Friday, November 04, 2005

Memo to the Borough of Brooklyn: Do not build the Nets Arena

Folks I have a confession to make here: I am an ex-Brooklynite. Yes I was born in the land of the Dodgers and Ebbetts Field, Coney Island and Nathans, Ralph Kramden to name a few [as well as Chris Rock, Minnesota Senator Norm Coleman-R, Al Davis-owner of the Raiders and others] and as such I have a fondness for the place. When I last lived there close to 20 years ago, it was still a place where neighborhoods had characters all their own, with a diversity that was not forced but happened naturally. Heck even the cats and dogs got along there.

The reason why I mention all of this is that there is now a plan afoot to build an arena for the New Jersey [if they move there it will be Brooklyn] Nets in the middle of the borough right on top of what is now a slightly abandoned rail yard owned by the Long Island Railroad/MTA [the Atlantic Yards]. While this will bring jobs to the area-and they are needed; it is just that this is not going to be the savior that it is being touted as. Granted the housing that is part of this is needed [if the promise of mixed use housing is lived up to] but not with the arena as the carrot on the stick.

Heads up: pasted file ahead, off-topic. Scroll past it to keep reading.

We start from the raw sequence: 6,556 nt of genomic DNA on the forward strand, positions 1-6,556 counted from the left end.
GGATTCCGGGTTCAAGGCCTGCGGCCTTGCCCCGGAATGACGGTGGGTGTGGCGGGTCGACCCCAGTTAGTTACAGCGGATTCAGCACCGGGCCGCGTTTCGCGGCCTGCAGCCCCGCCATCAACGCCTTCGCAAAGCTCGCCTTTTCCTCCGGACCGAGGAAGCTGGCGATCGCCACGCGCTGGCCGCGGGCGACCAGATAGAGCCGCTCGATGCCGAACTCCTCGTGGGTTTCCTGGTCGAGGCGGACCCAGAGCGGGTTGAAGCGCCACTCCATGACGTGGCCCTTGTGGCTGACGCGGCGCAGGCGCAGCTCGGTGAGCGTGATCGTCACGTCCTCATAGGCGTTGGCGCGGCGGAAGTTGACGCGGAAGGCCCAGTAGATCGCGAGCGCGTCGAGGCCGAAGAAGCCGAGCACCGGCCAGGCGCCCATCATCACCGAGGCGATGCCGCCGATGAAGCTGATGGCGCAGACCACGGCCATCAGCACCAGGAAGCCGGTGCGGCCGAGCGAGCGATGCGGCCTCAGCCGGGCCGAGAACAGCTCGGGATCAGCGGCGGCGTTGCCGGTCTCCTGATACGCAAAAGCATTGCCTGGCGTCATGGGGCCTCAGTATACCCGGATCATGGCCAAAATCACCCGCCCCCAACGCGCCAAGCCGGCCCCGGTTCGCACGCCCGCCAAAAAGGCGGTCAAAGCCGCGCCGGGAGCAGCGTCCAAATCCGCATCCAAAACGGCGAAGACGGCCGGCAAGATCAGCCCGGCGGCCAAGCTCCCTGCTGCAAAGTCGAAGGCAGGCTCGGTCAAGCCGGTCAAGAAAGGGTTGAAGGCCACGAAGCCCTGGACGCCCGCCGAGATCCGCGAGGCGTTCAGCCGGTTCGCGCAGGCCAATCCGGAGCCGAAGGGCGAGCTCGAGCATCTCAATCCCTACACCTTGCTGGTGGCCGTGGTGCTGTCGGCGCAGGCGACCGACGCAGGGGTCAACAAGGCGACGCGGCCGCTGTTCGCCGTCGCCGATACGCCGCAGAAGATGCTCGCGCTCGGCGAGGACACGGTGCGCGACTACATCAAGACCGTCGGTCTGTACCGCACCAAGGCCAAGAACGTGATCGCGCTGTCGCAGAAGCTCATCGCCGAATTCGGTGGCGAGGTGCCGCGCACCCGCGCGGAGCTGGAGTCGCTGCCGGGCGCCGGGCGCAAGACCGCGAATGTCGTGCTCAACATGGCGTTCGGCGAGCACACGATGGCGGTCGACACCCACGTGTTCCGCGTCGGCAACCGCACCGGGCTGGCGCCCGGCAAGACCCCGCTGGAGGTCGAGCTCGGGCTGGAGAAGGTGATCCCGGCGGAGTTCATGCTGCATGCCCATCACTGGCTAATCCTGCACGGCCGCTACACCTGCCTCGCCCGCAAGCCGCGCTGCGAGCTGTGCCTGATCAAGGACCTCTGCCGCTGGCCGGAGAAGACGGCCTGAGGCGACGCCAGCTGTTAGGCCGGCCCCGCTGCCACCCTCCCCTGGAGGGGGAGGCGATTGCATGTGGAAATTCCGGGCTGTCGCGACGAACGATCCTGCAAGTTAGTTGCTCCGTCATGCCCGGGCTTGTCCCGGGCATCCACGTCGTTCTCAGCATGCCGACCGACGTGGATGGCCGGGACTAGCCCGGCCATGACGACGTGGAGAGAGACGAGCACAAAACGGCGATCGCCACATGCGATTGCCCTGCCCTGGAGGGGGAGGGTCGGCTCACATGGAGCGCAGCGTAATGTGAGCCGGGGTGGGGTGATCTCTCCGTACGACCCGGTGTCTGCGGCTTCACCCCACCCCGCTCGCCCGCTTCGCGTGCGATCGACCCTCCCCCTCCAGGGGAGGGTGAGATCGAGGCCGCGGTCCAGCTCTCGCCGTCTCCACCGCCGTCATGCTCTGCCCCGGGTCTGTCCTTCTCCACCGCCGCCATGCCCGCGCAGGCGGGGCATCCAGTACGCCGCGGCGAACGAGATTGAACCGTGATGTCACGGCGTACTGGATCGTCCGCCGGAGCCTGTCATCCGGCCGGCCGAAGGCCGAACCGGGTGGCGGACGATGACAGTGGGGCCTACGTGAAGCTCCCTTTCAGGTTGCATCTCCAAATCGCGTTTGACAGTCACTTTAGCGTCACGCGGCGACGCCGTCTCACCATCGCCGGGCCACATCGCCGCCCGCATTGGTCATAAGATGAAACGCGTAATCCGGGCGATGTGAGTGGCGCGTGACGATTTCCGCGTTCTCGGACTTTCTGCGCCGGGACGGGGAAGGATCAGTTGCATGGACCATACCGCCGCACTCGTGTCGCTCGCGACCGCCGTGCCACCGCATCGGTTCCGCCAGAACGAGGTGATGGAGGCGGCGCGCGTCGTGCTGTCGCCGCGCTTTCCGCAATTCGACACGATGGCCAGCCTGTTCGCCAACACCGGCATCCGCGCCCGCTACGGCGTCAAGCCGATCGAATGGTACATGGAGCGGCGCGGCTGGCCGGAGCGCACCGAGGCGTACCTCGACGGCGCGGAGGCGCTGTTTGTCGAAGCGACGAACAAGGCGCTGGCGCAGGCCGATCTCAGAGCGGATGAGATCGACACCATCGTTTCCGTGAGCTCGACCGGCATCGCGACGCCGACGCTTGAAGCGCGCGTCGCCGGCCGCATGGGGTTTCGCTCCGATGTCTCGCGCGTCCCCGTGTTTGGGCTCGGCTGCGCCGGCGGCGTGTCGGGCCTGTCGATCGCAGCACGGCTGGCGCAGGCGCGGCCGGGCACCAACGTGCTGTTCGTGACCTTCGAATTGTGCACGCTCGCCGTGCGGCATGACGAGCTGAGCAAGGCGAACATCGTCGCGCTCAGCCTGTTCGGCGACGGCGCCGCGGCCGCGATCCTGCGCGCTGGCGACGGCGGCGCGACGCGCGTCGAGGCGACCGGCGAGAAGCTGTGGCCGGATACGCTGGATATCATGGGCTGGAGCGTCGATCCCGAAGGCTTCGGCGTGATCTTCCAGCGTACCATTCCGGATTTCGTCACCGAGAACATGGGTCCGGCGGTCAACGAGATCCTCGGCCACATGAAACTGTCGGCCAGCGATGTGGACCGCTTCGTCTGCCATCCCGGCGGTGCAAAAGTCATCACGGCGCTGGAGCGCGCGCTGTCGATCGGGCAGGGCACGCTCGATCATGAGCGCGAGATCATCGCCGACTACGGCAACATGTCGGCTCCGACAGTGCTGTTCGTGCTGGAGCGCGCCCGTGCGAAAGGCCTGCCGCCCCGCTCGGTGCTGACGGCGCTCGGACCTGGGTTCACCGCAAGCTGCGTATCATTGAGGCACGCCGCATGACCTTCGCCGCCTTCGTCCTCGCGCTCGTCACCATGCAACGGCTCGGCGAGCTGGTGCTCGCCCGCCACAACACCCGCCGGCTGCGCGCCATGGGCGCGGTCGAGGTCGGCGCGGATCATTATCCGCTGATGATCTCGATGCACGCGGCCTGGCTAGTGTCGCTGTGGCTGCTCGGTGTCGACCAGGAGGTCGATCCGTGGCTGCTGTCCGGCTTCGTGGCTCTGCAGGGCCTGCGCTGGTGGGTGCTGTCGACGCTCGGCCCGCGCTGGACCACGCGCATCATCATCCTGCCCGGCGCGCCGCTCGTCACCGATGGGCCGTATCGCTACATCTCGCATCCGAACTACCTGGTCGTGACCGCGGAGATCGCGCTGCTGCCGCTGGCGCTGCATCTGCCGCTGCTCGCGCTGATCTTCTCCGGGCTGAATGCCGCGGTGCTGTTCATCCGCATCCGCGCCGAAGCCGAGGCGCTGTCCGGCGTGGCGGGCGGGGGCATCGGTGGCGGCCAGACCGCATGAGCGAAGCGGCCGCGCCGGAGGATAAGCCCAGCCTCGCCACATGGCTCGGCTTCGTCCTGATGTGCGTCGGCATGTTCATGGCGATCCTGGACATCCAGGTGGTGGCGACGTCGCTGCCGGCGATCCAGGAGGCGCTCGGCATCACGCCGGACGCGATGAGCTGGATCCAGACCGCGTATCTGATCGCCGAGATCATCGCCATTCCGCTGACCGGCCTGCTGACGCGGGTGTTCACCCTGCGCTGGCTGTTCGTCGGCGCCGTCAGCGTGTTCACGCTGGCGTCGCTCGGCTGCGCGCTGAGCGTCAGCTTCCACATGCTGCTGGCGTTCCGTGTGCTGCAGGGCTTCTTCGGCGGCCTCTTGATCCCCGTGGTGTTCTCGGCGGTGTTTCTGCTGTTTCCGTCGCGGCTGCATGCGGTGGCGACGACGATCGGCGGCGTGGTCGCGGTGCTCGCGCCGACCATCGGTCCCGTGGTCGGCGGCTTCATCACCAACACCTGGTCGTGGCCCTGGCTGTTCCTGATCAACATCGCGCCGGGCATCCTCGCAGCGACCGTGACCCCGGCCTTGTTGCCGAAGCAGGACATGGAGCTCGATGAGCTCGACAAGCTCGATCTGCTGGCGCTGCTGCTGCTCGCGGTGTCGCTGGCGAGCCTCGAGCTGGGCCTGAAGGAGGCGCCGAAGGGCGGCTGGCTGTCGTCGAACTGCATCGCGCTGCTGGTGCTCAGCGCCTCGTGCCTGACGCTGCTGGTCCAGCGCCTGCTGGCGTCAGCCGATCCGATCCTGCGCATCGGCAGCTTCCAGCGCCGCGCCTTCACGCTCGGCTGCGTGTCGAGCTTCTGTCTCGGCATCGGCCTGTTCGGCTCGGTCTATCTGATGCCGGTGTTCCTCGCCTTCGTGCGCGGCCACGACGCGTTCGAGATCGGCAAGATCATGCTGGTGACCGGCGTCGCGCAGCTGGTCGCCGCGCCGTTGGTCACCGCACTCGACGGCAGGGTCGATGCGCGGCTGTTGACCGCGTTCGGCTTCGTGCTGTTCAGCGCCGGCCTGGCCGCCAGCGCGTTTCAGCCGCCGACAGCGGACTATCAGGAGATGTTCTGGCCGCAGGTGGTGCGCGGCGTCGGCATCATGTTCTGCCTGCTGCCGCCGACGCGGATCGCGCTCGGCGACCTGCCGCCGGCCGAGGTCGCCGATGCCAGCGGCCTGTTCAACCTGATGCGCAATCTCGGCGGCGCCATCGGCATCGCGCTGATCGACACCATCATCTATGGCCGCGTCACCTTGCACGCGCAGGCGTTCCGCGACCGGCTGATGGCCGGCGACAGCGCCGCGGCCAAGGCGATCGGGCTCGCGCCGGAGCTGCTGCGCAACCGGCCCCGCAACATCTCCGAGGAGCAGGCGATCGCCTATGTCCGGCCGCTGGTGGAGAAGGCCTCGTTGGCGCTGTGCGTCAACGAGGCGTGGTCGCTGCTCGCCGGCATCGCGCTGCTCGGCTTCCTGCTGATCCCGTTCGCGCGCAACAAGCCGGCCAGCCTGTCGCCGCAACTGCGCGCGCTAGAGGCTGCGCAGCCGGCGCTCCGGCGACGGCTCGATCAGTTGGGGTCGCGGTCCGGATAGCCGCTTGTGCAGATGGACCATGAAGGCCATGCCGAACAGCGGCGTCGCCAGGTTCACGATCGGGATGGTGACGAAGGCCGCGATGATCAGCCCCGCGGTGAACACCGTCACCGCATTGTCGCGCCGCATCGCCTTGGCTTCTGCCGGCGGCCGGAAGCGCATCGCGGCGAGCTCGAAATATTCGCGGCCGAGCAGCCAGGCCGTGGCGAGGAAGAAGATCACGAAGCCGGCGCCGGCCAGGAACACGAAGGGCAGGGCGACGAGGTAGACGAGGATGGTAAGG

Also the list of places where economic development being spurred on by such structures is a short one: Camden Yards-Baltimore, Jacobs Field-Cleveland, SBC Park-San Francisco, Harry S. Truman Sports Complex: Kauffman Stadium/Arrowhead Stadium-Independence, Missouri, Coors Field-Denver. However in other cities, this image of the growth and boom towns around the ballparks have yet to be fullfilled [Miller Park-Milwaukee] or even worse, fans have stayed away because the team playing there has found ways to remain lousy even with the new revenue streams [Comerica Park-Detroit anyone?].

Brooklyn can and has survived rather well without an arena to place it on the map. And for the Nets, they can ahare the same arena with New Jersey Devils in beautiful downtown Newark. This is of course if they do not fight over revenue. Or to put this another way, Henry Hill that great Brooklyn Wiseguy would have said 'A ballpark would not be needed to make Brooklyn a somebody in a world filled with nobodies'.

[If you want to check the real stats on this issue, check out a book called: 'Field of Schemes: How the Great Stadium Swindle Turns Public Money into Private Profit' (2nd Edition) by Joanna Cagan and Neil deMause]


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